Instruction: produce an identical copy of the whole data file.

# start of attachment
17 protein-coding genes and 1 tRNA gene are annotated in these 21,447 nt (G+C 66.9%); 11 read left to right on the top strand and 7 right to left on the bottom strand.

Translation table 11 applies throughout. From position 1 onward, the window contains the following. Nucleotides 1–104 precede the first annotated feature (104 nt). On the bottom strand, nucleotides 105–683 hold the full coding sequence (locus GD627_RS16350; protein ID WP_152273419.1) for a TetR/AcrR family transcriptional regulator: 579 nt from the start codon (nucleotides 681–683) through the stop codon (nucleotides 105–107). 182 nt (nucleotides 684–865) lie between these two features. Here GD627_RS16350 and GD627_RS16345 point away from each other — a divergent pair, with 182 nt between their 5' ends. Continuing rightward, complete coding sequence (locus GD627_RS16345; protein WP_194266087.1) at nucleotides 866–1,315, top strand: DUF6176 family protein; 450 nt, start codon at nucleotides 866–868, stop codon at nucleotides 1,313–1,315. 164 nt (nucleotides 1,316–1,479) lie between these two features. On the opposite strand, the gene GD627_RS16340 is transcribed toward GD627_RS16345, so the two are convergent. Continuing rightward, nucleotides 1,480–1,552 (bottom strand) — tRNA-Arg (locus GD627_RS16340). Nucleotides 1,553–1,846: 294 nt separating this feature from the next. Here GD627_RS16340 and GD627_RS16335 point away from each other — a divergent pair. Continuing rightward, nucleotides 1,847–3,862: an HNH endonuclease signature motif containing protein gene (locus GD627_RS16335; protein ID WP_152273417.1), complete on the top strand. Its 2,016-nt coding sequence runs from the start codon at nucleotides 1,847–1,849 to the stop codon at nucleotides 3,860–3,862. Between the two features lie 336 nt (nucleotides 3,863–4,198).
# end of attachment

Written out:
17 protein-coding genes and 1 tRNA gene are annotated in these 21,447 nt (G+C 66.9%); 11 read left to right on the top strand and 7 right to left on the bottom strand.

Translation table 11 applies throughout. From position 1 onward, the window contains the following. Nucleotides 1–104 precede the first annotated feature (104 nt). On the bottom strand, nucleotides 105–683 hold the full coding sequence (locus GD627_RS16350; protein ID WP_152273419.1) for a TetR/AcrR family transcriptional regulator: 579 nt from the start codon (nucleotides 681–683) through the stop codon (nucleotides 105–107). 182 nt (nucleotides 684–865) lie between these two features. Here GD627_RS16350 and GD627_RS16345 point away from each other — a divergent pair, with 182 nt between their 5' ends. Continuing rightward, complete coding sequence (locus GD627_RS16345; protein WP_194266087.1) at nucleotides 866–1,315, top strand: DUF6176 family protein; 450 nt, start codon at nucleotides 866–868, stop codon at nucleotides 1,313–1,315. 164 nt (nucleotides 1,316–1,479) lie between these two features. On the opposite strand, the gene GD627_RS16340 is transcribed toward GD627_RS16345, so the two are convergent. Continuing rightward, nucleotides 1,480–1,552 (bottom strand) — tRNA-Arg (locus GD627_RS16340). Nucleotides 1,553–1,846: 294 nt separating this feature from the next. Here GD627_RS16340 and GD627_RS16335 point away from each other — a divergent pair. Continuing rightward, nucleotides 1,847–3,862: an HNH endonuclease signature motif containing protein gene (locus GD627_RS16335; protein ID WP_152273417.1), complete on the top strand. Its 2,016-nt coding sequence runs from the start codon at nucleotides 1,847–1,849 to the stop codon at nucleotides 3,860–3,862. Between the two features lie 336 nt (nucleotides 3,863–4,198).